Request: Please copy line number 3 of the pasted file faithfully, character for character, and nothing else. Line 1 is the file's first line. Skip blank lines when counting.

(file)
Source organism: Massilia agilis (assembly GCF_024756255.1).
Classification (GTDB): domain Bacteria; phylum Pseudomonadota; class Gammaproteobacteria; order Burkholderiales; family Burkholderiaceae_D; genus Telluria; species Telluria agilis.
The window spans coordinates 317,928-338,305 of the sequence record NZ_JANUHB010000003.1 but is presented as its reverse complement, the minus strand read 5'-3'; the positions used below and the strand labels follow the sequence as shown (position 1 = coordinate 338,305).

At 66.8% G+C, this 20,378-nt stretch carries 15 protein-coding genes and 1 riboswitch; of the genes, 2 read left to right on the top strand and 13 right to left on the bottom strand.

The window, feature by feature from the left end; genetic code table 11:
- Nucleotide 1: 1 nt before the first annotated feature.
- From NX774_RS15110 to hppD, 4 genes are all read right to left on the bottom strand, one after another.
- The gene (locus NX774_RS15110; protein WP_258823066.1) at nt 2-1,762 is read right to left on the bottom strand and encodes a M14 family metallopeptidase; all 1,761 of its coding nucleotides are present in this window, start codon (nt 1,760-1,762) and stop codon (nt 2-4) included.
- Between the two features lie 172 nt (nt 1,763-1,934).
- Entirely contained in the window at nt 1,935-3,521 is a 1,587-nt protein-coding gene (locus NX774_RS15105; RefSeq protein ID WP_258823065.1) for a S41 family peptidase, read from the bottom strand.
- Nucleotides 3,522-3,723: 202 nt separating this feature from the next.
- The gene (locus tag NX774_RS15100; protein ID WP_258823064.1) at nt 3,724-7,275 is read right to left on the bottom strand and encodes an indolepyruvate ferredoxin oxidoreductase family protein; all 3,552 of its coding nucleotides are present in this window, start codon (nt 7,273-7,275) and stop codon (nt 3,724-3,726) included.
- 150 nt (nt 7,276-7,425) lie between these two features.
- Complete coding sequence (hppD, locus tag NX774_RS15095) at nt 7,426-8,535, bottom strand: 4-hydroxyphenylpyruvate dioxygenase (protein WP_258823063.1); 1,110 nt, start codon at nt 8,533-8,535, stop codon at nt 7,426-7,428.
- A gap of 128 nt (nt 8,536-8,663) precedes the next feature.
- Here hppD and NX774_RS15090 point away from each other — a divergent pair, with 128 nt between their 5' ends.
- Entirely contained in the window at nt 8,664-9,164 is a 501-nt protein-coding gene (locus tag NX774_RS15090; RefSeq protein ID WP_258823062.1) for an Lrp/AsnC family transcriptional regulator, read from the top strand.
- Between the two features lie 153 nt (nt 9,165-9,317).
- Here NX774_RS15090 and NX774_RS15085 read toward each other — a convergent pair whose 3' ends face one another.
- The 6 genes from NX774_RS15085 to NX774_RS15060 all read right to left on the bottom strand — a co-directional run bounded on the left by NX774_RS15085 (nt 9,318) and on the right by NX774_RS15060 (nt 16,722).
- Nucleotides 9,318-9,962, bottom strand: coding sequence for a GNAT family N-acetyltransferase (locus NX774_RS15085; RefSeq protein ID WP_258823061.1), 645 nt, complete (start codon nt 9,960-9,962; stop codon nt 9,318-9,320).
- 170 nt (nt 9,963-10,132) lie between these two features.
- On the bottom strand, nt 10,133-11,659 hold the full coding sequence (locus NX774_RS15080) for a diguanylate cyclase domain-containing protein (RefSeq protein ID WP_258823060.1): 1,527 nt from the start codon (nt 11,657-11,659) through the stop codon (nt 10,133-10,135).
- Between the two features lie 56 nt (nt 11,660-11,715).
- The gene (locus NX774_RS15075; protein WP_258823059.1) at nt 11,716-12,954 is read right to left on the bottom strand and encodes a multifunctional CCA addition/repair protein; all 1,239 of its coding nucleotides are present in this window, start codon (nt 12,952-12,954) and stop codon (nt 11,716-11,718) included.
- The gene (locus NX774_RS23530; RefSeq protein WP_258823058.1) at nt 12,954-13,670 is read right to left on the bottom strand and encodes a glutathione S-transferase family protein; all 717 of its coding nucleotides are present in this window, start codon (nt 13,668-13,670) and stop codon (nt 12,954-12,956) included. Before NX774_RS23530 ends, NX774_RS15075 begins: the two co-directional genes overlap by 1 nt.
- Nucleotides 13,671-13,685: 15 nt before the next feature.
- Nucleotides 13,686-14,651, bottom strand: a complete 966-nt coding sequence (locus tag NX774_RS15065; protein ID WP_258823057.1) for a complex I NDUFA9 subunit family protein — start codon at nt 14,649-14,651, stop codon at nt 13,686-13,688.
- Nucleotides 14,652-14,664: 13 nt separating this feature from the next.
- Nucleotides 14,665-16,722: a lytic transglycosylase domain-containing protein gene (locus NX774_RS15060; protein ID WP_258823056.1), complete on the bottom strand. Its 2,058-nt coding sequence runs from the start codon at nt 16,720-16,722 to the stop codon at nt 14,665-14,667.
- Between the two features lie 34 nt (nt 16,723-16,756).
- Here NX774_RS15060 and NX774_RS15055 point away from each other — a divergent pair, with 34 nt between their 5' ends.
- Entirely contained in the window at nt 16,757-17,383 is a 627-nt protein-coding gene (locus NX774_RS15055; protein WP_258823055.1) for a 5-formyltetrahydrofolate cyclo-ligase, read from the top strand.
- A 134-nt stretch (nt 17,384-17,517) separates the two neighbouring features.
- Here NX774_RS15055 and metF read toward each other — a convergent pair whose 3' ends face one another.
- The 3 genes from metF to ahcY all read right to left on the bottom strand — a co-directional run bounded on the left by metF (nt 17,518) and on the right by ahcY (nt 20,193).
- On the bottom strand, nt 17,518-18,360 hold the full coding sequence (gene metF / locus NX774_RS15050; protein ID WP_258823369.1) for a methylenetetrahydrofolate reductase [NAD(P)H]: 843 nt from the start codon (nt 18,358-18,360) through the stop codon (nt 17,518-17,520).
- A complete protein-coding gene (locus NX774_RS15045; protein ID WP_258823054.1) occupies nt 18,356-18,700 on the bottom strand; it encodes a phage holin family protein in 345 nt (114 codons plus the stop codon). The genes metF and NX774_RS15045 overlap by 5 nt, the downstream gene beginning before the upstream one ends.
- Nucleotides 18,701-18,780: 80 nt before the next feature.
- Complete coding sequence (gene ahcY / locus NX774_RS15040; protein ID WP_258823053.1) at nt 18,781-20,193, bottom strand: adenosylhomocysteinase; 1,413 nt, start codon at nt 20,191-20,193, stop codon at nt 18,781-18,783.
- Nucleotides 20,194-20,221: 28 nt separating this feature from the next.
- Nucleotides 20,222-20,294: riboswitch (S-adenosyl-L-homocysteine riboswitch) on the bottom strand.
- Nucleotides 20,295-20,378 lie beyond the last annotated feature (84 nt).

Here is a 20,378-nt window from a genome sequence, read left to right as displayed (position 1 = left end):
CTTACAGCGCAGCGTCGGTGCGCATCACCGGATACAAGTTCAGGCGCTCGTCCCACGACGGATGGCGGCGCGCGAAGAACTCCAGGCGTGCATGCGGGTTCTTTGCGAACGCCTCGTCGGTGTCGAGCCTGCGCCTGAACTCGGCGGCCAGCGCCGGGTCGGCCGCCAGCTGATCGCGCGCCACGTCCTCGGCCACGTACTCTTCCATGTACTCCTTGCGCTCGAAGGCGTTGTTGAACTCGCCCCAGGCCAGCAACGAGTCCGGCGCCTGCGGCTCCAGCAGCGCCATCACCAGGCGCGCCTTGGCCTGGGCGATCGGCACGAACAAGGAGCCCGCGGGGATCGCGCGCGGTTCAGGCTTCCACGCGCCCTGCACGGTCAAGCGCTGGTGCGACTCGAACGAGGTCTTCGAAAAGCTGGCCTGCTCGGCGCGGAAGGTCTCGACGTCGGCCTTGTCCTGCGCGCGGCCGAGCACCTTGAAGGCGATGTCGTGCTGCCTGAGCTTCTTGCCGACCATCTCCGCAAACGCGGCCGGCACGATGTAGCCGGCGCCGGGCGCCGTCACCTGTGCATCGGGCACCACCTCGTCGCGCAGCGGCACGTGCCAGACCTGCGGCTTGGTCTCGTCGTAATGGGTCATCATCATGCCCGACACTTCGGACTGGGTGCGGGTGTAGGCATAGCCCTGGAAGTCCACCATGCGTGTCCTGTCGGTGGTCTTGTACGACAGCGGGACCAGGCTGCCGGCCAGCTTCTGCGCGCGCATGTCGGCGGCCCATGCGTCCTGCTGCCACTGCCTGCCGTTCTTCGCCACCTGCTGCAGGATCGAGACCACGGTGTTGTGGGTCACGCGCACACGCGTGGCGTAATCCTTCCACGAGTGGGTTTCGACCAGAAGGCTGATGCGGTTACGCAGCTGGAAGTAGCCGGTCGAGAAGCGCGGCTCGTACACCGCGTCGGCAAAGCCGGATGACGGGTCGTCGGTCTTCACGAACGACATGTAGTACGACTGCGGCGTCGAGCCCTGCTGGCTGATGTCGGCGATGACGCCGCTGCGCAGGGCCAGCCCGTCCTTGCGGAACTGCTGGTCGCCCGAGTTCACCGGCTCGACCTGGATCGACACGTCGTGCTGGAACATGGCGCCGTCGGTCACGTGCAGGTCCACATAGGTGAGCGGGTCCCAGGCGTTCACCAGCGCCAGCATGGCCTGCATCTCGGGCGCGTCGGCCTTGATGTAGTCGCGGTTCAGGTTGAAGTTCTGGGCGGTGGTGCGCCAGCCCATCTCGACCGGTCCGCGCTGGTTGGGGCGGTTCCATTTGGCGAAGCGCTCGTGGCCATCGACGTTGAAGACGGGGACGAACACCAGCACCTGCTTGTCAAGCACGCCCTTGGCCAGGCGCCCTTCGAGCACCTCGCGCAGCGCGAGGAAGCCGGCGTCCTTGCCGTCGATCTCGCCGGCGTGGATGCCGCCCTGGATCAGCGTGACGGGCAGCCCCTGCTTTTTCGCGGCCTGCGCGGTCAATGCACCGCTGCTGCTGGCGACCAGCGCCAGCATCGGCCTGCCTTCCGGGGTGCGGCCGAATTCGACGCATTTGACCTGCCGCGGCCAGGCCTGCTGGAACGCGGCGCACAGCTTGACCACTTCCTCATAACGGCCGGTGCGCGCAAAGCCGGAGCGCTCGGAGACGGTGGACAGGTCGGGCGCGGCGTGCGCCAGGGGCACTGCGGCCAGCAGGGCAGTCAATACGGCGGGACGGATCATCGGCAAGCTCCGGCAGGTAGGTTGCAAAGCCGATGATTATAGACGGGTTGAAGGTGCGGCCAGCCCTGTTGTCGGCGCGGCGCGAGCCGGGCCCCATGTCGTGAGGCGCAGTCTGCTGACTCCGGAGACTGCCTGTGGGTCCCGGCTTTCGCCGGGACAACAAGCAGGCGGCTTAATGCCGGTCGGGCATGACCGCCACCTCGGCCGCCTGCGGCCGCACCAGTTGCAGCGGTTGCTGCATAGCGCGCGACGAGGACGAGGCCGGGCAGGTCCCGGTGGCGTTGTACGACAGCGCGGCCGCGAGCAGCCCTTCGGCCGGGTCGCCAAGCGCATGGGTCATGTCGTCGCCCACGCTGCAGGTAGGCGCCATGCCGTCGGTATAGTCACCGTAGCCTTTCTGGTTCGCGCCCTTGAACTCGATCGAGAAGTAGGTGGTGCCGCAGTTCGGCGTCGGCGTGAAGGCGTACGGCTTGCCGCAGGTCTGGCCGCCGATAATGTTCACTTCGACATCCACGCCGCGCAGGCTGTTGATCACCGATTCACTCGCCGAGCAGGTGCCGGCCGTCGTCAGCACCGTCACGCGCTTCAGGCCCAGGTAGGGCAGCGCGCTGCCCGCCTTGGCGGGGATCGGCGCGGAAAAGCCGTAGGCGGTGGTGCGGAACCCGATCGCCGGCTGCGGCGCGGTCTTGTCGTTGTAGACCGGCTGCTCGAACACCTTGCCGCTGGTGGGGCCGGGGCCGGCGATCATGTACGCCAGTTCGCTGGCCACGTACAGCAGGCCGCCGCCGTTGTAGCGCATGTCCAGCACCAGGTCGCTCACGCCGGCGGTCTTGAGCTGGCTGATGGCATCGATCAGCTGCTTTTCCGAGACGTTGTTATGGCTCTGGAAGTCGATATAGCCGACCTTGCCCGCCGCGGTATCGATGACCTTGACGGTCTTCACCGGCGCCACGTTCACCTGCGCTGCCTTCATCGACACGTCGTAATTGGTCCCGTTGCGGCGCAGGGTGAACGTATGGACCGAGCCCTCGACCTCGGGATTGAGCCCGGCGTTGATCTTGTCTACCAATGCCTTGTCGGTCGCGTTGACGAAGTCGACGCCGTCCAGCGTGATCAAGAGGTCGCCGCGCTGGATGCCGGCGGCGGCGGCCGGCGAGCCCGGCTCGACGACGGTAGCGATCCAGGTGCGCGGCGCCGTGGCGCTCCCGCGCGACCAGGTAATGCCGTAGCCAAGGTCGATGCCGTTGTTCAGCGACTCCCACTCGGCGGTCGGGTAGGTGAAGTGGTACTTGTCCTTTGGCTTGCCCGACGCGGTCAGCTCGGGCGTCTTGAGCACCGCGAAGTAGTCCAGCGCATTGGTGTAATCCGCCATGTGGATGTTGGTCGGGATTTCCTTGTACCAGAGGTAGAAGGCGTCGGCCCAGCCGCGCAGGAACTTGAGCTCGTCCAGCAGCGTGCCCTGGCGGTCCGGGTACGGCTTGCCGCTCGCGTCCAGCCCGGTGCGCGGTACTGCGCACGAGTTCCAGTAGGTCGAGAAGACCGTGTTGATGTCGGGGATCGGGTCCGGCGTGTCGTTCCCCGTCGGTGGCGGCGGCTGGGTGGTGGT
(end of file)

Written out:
The window spans coordinates 317,928-338,305 of the sequence record NZ_JANUHB010000003.1 but is presented as its reverse complement, the minus strand read 5'-3'; the positions used below and the strand labels follow the sequence as shown (position 1 = coordinate 338,305).